Thursday, June 19, 2008

Status report for "Anna's 101 things in 1001 days"

I thought it would be a good time to reflect on my "101 things to do in 1001 days"-project. For those of you who don't know what it's about, it's basically setting up 101 goals for yourself (as in "tasks") to complete in 1001 days. The thinking being that the time span is long enough to allow "bigger goals" as well as smaller ones. It gives you several seasons to complete a certain task and won't limit you to do everything in one year. (If you're interested, you'll find more info here and if you click around that website, you'll find other's projects as well.)

I tried doing this a couple of years ago, but failed miserably. I finished a couple of tasks but never really got into it. I think there were too many other things going on in my life and I couldn't focus. I also didn't really know how to keep track on my progress. Tried a blog for it, but thought it was awkward to find a logical way of presenting things.

This time around, I've been living with my project for 132 days and I'm sticking to it. The list pushes me to do things that I used to think about doing but never really put any energy into actually doing. Know what I mean? I've thought about baking bread for ages, but never did. I thought about giving books to charity, but was too lazy to actually sort through the boxes. I thought about becoming a member of Amnesty or Greenpeace or some other organizaton that I sympathised with, but didn't bother signing up.

Now, I have motivation. I like to be able to update my blog with progress reports. I find myself planning my time a bit differently to be able to start or finish a task. I planned a day for boyfriend and myself in Copenhagen so I could start the task of visiting three different capitals. If it weren't for the list, we probably would've just stayed home... The list breaks some of the routines I have. For example: I make an effort to think about restaurants and cafés I've never been to before so I can get closer to fulfilling the goal of trying out 15 new places. I explore more. To use a cliché: I'm expanding my horizons.

I think I'm doing fairly well working my way through the tasks. Some stats for you:

  • 132 days out of 1001 has gone by since the start. That's roughly 13% of the project time.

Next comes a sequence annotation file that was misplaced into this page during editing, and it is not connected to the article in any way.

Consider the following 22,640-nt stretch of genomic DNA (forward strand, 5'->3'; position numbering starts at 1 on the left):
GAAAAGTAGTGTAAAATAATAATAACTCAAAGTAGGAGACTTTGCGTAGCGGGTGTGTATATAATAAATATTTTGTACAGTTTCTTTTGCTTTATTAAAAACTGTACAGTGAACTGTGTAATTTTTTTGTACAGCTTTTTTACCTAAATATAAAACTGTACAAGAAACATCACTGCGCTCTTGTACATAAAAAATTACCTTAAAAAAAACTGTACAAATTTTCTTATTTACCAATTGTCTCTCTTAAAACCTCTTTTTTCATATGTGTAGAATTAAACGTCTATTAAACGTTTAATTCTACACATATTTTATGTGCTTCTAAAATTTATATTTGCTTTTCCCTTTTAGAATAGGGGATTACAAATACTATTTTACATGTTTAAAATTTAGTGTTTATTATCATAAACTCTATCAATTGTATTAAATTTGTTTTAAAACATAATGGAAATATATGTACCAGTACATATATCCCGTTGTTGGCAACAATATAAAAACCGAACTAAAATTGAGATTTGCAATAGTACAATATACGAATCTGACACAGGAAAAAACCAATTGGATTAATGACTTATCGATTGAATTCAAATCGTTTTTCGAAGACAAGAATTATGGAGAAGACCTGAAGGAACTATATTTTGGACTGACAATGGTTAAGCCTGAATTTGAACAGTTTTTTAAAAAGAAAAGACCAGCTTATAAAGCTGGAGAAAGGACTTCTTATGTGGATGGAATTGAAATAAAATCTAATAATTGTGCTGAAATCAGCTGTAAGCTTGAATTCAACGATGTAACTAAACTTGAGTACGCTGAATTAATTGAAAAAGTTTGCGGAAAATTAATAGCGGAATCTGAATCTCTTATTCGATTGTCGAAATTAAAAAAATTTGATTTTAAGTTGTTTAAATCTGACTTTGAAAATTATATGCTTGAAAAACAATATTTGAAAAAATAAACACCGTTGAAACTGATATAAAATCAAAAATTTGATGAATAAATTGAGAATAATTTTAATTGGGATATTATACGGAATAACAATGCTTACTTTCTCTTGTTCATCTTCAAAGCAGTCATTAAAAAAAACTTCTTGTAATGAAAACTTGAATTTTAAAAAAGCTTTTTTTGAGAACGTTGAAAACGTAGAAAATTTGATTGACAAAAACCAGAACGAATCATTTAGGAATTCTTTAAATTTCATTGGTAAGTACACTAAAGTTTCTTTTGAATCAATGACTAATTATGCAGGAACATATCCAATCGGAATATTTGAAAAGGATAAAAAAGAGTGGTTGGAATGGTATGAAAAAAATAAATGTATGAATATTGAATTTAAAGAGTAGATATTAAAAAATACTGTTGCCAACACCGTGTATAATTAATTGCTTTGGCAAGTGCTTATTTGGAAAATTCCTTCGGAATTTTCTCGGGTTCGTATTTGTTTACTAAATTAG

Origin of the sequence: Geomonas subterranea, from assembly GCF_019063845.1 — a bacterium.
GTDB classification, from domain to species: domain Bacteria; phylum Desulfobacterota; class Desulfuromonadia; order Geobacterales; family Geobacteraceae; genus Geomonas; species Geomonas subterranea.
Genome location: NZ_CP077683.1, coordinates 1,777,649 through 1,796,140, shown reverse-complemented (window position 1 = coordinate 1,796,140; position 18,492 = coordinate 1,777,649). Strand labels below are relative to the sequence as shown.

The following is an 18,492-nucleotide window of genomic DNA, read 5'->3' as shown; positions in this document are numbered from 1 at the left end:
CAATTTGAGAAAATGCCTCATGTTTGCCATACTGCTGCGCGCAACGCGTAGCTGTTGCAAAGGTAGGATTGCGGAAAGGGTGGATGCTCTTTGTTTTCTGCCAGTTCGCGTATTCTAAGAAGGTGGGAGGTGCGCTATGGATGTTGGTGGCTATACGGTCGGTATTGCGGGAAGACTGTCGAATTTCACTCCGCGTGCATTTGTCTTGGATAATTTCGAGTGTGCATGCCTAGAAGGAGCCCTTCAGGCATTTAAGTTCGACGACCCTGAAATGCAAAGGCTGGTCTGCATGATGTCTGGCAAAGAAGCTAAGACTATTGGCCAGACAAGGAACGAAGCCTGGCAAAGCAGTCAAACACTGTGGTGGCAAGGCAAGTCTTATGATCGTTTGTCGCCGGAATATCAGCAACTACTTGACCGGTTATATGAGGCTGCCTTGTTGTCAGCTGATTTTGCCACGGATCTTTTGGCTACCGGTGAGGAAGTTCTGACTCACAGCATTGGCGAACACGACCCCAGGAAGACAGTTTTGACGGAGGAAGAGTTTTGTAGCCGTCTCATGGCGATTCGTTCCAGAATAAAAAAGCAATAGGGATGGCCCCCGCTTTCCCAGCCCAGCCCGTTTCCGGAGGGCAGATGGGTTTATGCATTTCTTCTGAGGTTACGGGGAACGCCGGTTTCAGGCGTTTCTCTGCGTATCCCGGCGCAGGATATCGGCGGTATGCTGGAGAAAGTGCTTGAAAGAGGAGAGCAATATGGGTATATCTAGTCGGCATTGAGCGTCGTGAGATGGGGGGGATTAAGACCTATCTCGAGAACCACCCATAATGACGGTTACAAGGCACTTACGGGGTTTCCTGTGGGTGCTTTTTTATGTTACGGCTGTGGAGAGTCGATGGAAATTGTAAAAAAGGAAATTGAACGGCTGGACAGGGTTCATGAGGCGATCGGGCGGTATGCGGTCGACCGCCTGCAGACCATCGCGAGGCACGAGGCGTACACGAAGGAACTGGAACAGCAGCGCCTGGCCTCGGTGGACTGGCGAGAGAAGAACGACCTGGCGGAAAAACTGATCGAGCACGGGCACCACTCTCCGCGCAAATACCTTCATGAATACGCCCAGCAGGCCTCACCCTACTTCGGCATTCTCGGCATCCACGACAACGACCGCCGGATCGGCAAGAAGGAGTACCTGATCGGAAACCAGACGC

• 16 out of 101 tasks are currently in progress. That's roughly 16% of the tasks.
  • 19 out of 101 tasks are currently finished. That's roughly 19% of the tasks.
  • 1 out of 101 tasks has so far failed at the first attempt.

Coming up with the 101 things to put on my list took some time. I was really strict with keeping everything measurable. How would I be able to say I had completed a task if I had defined it as "take more walks"? Would I consider it done after one walk as I hadn't walked the day before? One walk is more than no walk, so technically I'd be done with the task, wouldn't I? Or would I compare to the walks I took in October 1997? I made sure my tasks were measurable by wording them as "Go for ten walks within three weeks". That gives me a chance to see when they're done. In this case, and some others, I've added an extra challenge by putting in a time frame smaller than the 1001 days that the project runs for.

I chose not to include tasks that would fail with me not doing anything for a single week, such as "call my mother once a week". 1001 days comes to 143 weeks. I didn't want the feeling of failure if I during those weeks called my mother 142 times but couldn't get to a phone on my one-week-vacation in Saudi Arabia or whereever.

While writing the list I tried to mix "easy" tasks with those that take more effort. I didn't want all the tasks to be too much work, keeping me from succeeding in finishing once in a while. I also stayed away from anything I figured was impossible. Some of the "easy" tasks are things that could be done in less than ten minutes (like "Drink a glass of wine" or "Climb a tree") but still forces me to do something (overcome my anxiety for alcohol or find a proper climbing tree). Others take more planning ("Five days in a row send a card/letter to random people in my address book" or "Meet someone in real life that I've made friends with on the Internet") and some require both planning and some money ("Meet friends and family in the US and/or Canada" or "Go to three capitals"). I feel happy about the mix of tasks I've come up with.

I could go on and on about this project, but I'll leave it like this for now. Wouldn't want to scare you all off. :)

But I'm curious to know your thoughts on "101 things to do in 1001 days". Would you do it yourself? Why/Why not? Any specific task you'd put on your list without hesitation? Is 1001 days too many or too few for you to reach 101 goals?


swedish fishie said...

I think I might have to borrow your idea - don't worry I'll give you full credit :) I'd just worry that I wouldn't put specific things on my list because I'd be afraid I wouldn't be able to do them; mainly traveling which would be largely due to finances.
I think the list would definitely help me accomplish things I want to do such as bake/cook new things, spend more time with family I never see, sew, and even home improvement tasks. I know I'll have trouble coming up with 101 things.
I think 1001 days is really long but when you have a hectic schedule, it's probably the perfect amount of time. The other thing I worry about is that since its 1001 days, I'd have trouble sticking with it for that amount of time. I'll just have to complete my tasks early :)

Anonymous said...

Status report?'re such an engineer! lol :)

essjay said...

I've really enjoyed watching your progress through this journey. I think it is a great way to do things that perhaps we normally wouldn't. I've toyed with the idea of doing this project - maybe soon. Maybe that should be the first thing on MY list ;)